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2022 Civic Education Lesson Note for First Term JSS3

JSS3 First Term Civic Education  Lesson Note 

 Scheme of Work

WEEK 1 THE CONSTITUTION

 

WEEK 2 CONSTITUTION (CONT’D)

 

WEEK 3 THE FEATURES OF THE CONSTITUTION

 

WEEK 4 THE CONSTITUTION – THE COLONIAL NIGERIAN CONSTITUTION

 

WEEK 5 THE CONSTITUTION: THE COLONIAL NIGERIAN CONSTITUTION (CONT’D)

 

WEEK 6 POST-1960 CONSTITUTION – 1963 CONSTITUTION

 

WEEK 7 POST-1960 CONSTITUTION – PRESIDENTIAL CONSTITUTION

 

WEEK 8 POST-1960 CONSTITUTION – REPUBLICAN CONSTITUTION 1979

 

WEEK 9 SUPREMACY OF THE CONSTITUTION

 

Week 1

Topic: The Constitution

Outline:

  • Meaning of constitution
  • Importance of having constitution
  • Sources of constitution
  • Importance of Nigerian constitution

What is a Constitution?

Constitution can be defined as a body of rules and principles according to which a country is governed. It is the basic law by which a political system operates. A Constitution is a fundamental and entrenched rules governing the conduct of an organization or nation state, and establishing its concept, character, and structure. It is usually a short document, general in nature and embodying the aspirations and values of its writers and subjects. The constitution can also be defined as the organic and fundamental law of a nation or state, which may be written or unwritten, establishing the character and conception of its government, laying the basic principles to which its internal life is to be conformed, organizing the government, and regulating, distributing, and limiting the functions of its different departments, and prescribing the extent and manner of the exercise of sovereign powers.  The constitution expresses the powers exercised by the various levels of government. It limits the power of the government. Constitution can be defined as a body of agreed rules and principles according to which a country is governed. It is the basic law to which a political system operates. To learn more, click here 

Week 2

Topic: The Constitution – The Colonial Nigerian Constitution 

  • Lyttleton Constitution of 1954

This constitution addressed some points to separate most of the central and inter dependence activities among the regions and the central. Some of the points are:

  1. Each region should have its own civil services
  2. There was no more central legislative and executive for Nigeria
  3. The central government should operate from a neutral place.
  4. Each region should have an autonomous house of legislative and executive. To learn more, click here 

Week 3

Topic: Features of Colonial constitution

Sources of Constitution

The sources of constitution are:

  1. Common law: Laws based on people’s customs and beliefs , which the courts recognize are sources of constitution
  2. Historical documents: Documents containing historical records of people and their traditions
  3. Customs: Constitution can also be sourced from rules of conducts that have been accepted as obligatory in the society
  4. Judicial precedents: Law emanating from previous court judgement usually from superior courts. They are called case laws.
  5. Act of the legislature: Laws made by the state and national assemblies can also serve as a source of constitution. To learn more, click here 

Week 4

Topic: Constitution (cont’d)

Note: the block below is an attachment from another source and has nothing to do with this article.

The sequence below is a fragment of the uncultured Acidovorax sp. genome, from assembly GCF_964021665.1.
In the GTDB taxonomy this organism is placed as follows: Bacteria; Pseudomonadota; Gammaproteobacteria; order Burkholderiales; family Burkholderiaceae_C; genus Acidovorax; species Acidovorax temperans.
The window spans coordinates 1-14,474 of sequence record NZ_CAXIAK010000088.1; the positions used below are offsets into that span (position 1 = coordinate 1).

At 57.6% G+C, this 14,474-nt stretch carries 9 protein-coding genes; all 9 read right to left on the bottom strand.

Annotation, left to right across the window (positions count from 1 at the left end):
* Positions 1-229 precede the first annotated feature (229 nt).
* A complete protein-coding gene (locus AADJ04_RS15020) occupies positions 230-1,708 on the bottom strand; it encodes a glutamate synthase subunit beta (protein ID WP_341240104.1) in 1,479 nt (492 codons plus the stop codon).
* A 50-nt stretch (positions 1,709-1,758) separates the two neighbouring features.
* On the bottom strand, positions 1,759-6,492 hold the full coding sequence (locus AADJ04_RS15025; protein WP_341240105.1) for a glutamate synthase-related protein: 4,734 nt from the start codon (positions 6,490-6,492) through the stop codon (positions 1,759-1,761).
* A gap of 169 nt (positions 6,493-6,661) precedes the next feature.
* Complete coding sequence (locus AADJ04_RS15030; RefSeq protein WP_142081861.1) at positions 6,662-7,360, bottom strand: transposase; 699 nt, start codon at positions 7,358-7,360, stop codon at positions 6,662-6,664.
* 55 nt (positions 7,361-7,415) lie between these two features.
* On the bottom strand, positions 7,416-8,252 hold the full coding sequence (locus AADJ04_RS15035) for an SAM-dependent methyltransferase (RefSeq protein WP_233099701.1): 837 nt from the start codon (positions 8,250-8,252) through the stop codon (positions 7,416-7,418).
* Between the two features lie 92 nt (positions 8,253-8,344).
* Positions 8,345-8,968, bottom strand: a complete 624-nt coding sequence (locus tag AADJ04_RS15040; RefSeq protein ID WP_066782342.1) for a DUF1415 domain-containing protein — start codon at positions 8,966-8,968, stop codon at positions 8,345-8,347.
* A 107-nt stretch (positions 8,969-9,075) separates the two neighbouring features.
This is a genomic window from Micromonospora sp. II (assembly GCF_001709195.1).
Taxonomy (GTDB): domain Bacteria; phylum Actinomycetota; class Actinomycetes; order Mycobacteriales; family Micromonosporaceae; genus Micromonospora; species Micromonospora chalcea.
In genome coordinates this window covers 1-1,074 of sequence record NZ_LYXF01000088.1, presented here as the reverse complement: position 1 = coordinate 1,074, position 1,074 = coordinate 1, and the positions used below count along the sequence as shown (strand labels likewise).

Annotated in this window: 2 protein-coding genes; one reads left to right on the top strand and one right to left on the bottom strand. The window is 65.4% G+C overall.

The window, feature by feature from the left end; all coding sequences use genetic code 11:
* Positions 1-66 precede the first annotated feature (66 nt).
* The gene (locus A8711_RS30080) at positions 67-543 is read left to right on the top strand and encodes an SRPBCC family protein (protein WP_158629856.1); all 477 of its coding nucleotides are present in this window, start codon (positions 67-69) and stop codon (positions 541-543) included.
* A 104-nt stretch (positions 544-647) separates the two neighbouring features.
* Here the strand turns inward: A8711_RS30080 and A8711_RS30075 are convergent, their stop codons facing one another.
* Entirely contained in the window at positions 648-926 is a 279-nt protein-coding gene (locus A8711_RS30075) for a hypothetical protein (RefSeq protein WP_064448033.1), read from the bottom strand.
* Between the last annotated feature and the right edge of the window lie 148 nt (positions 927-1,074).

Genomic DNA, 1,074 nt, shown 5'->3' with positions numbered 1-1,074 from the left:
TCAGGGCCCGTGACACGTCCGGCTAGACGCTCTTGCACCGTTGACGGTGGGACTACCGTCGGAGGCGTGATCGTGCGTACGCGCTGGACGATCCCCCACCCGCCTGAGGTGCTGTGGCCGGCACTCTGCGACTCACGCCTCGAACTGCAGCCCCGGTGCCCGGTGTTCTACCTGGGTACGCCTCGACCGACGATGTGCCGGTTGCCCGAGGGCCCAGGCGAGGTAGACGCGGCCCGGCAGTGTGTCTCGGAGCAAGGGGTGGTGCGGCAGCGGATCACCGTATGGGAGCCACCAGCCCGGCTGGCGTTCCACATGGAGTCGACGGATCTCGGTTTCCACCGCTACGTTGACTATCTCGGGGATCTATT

Aspects of the Nigerian Constitution that Promotes National Consciousness

The aspect of the Nigerian constitution that promotes national consciousness and national unity is seen in the chapter II of the Constitution of the Federal Republic of Nigeria. Below are the selected aspect of the second chapter of the Nigerian constitution that promotes national consciousness and unity:

3) The composition of the Government of the Federation or any of its agencies and the conduct of its affairs shall be carried out in such a manner as to reflect the federal character of Nigeria and the need to promote national unity, and also to command national loyalty, thereby ensuring that there shall be no predominance of persons from a few State or from a few ethnic or other sectional groups in that Government or in any of its agencies.

(4) The composition of the Government of a State, a local government council, or any of the agencies of such Government or council, and the conduct of the affairs of the Government or council or such agencies shall be carried out in such manner as to recognise the diversity of the people within its area of authority and the need to promote a sense of belonging and loyalty among all the people of the Federation. To learn more, click here 

Week 4

Topic: The Constitution: The Colonial Nigerian Constitution (Cont’d)

  • MacPherson Constitution of 1951

Richard’s Constitution was severely criticised by the nationalists, because it was imposed on Nigerians without any prior consultation. In order to express the criticisms, the nationalists of Herbert Macaulay and Dr Nnamdi Azikiwe toured important towns in the country, educating the people on the political issues at stake and collecting donations to send a protest delegation to London. It was partly because of this protest that Richard’s Constitution which originally was intended to last for nine years was replaced in 1951 by MacPherson’s constitution. Its author, Sir John MacPherson, who succeeded Sir Authur Richards as Governor, was sensitive to the criticism that Richard’s Constitution had not been based on prior consultation with the Nigerians. He therefore allowed three years from 1948 to 1951, for public opinion on his proposals to be expressed at district, provincial and regional levels.  After the operation of Richard Constitution, MacPherson Constitution was introduced in 1951. The Macpherson Constitution established a central legislative council and a central executive council for the country. The central legislative council known as the House of Representatives consisted of: